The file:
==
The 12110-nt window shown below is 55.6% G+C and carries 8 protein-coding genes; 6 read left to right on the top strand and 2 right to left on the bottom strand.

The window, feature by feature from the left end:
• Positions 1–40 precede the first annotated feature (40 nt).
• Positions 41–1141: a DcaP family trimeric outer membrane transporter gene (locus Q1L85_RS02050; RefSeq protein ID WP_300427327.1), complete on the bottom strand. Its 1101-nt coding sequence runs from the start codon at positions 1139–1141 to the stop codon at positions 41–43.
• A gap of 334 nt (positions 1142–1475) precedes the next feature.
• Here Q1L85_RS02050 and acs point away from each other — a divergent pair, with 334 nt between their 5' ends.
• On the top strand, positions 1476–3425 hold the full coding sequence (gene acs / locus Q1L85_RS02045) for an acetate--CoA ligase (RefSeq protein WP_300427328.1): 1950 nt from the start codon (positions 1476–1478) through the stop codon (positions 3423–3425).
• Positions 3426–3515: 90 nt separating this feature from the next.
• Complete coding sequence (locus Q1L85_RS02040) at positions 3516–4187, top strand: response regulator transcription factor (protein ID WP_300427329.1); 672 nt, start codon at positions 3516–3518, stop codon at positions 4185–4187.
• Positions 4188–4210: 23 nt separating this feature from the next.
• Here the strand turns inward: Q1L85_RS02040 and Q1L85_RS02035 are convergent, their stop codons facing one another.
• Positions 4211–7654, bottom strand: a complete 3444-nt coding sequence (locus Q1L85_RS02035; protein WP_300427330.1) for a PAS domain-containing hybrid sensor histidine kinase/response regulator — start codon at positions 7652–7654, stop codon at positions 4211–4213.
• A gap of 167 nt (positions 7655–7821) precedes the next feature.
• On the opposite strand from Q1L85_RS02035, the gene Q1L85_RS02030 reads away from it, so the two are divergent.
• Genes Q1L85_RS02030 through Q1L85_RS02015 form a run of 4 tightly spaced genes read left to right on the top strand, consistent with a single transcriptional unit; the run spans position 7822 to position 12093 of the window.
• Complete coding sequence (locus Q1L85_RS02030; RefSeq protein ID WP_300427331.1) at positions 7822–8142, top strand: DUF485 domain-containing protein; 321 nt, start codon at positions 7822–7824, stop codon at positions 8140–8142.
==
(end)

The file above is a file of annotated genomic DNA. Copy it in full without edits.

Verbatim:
The 12110-nt window shown below is 55.6% G+C and carries 8 protein-coding genes; 6 read left to right on the top strand and 2 right to left on the bottom strand.

The window, feature by feature from the left end:
• Positions 1–40 precede the first annotated feature (40 nt).
• Positions 41–1141: a DcaP family trimeric outer membrane transporter gene (locus Q1L85_RS02050; RefSeq protein ID WP_300427327.1), complete on the bottom strand. Its 1101-nt coding sequence runs from the start codon at positions 1139–1141 to the stop codon at positions 41–43.
• A gap of 334 nt (positions 1142–1475) precedes the next feature.
• Here Q1L85_RS02050 and acs point away from each other — a divergent pair, with 334 nt between their 5' ends.
• On the top strand, positions 1476–3425 hold the full coding sequence (gene acs / locus Q1L85_RS02045) for an acetate--CoA ligase (RefSeq protein WP_300427328.1): 1950 nt from the start codon (positions 1476–1478) through the stop codon (positions 3423–3425).
• Positions 3426–3515: 90 nt separating this feature from the next.
• Complete coding sequence (locus Q1L85_RS02040) at positions 3516–4187, top strand: response regulator transcription factor (protein ID WP_300427329.1); 672 nt, start codon at positions 3516–3518, stop codon at positions 4185–4187.
• Positions 4188–4210: 23 nt separating this feature from the next.
• Here the strand turns inward: Q1L85_RS02040 and Q1L85_RS02035 are convergent, their stop codons facing one another.
• Positions 4211–7654, bottom strand: a complete 3444-nt coding sequence (locus Q1L85_RS02035; protein WP_300427330.1) for a PAS domain-containing hybrid sensor histidine kinase/response regulator — start codon at positions 7652–7654, stop codon at positions 4211–4213.
• A gap of 167 nt (positions 7655–7821) precedes the next feature.
• On the opposite strand from Q1L85_RS02035, the gene Q1L85_RS02030 reads away from it, so the two are divergent.
• Genes Q1L85_RS02030 through Q1L85_RS02015 form a run of 4 tightly spaced genes read left to right on the top strand, consistent with a single transcriptional unit; the run spans position 7822 to position 12093 of the window.
• Complete coding sequence (locus Q1L85_RS02030; RefSeq protein ID WP_300427331.1) at positions 7822–8142, top strand: DUF485 domain-containing protein; 321 nt, start codon at positions 7822–7824, stop codon at positions 8140–8142.